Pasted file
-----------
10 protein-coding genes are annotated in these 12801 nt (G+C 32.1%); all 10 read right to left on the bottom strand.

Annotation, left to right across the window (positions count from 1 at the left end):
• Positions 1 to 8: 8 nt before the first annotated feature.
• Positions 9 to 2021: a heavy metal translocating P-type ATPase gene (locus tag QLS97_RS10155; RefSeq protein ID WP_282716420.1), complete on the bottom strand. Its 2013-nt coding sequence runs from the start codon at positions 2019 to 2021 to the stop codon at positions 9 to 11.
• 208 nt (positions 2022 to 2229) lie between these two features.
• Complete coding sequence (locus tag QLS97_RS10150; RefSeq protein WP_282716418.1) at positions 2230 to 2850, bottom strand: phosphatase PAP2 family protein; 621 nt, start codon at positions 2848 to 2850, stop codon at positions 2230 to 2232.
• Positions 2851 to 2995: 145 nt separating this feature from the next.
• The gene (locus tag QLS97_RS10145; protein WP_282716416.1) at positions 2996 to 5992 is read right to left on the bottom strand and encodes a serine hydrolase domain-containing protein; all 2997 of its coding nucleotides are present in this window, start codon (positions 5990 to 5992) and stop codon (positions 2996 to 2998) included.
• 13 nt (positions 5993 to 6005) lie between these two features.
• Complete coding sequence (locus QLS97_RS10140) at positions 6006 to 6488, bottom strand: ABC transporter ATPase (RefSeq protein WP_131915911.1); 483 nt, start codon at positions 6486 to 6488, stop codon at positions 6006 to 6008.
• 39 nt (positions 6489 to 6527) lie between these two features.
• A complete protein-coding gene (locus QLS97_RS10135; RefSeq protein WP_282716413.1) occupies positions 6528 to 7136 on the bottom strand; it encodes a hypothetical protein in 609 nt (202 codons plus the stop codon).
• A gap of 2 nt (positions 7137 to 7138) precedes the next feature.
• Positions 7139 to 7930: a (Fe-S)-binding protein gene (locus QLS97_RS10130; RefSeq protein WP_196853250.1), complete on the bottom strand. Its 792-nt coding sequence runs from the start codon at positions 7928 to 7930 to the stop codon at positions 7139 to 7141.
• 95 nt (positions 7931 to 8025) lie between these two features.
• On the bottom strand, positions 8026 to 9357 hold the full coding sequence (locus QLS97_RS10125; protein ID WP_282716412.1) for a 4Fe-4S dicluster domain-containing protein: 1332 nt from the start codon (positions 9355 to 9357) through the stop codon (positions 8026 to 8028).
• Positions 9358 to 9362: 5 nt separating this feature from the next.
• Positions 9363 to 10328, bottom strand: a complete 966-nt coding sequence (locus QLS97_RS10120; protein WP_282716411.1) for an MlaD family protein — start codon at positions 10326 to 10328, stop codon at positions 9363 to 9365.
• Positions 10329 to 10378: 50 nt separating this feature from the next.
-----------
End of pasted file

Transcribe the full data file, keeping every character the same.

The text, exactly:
10 protein-coding genes are annotated in these 12801 nt (G+C 32.1%); all 10 read right to left on the bottom strand.

Annotation, left to right across the window (positions count from 1 at the left end):
• Positions 1 to 8: 8 nt before the first annotated feature.
• Positions 9 to 2021: a heavy metal translocating P-type ATPase gene (locus tag QLS97_RS10155; RefSeq protein ID WP_282716420.1), complete on the bottom strand. Its 2013-nt coding sequence runs from the start codon at positions 2019 to 2021 to the stop codon at positions 9 to 11.
• 208 nt (positions 2022 to 2229) lie between these two features.
• Complete coding sequence (locus tag QLS97_RS10150; RefSeq protein WP_282716418.1) at positions 2230 to 2850, bottom strand: phosphatase PAP2 family protein; 621 nt, start codon at positions 2848 to 2850, stop codon at positions 2230 to 2232.
• Positions 2851 to 2995: 145 nt separating this feature from the next.
• The gene (locus tag QLS97_RS10145; protein WP_282716416.1) at positions 2996 to 5992 is read right to left on the bottom strand and encodes a serine hydrolase domain-containing protein; all 2997 of its coding nucleotides are present in this window, start codon (positions 5990 to 5992) and stop codon (positions 2996 to 2998) included.
• 13 nt (positions 5993 to 6005) lie between these two features.
• Complete coding sequence (locus QLS97_RS10140) at positions 6006 to 6488, bottom strand: ABC transporter ATPase (RefSeq protein WP_131915911.1); 483 nt, start codon at positions 6486 to 6488, stop codon at positions 6006 to 6008.
• 39 nt (positions 6489 to 6527) lie between these two features.
• A complete protein-coding gene (locus QLS97_RS10135; RefSeq protein WP_282716413.1) occupies positions 6528 to 7136 on the bottom strand; it encodes a hypothetical protein in 609 nt (202 codons plus the stop codon).
• A gap of 2 nt (positions 7137 to 7138) precedes the next feature.
• Positions 7139 to 7930: a (Fe-S)-binding protein gene (locus QLS97_RS10130; RefSeq protein WP_196853250.1), complete on the bottom strand. Its 792-nt coding sequence runs from the start codon at positions 7928 to 7930 to the stop codon at positions 7139 to 7141.
• 95 nt (positions 7931 to 8025) lie between these two features.
• On the bottom strand, positions 8026 to 9357 hold the full coding sequence (locus QLS97_RS10125; protein ID WP_282716412.1) for a 4Fe-4S dicluster domain-containing protein: 1332 nt from the start codon (positions 9355 to 9357) through the stop codon (positions 8026 to 8028).
• Positions 9358 to 9362: 5 nt separating this feature from the next.
• Positions 9363 to 10328, bottom strand: a complete 966-nt coding sequence (locus QLS97_RS10120; protein WP_282716411.1) for an MlaD family protein — start codon at positions 10326 to 10328, stop codon at positions 9363 to 9365.
• Positions 10329 to 10378: 50 nt separating this feature from the next.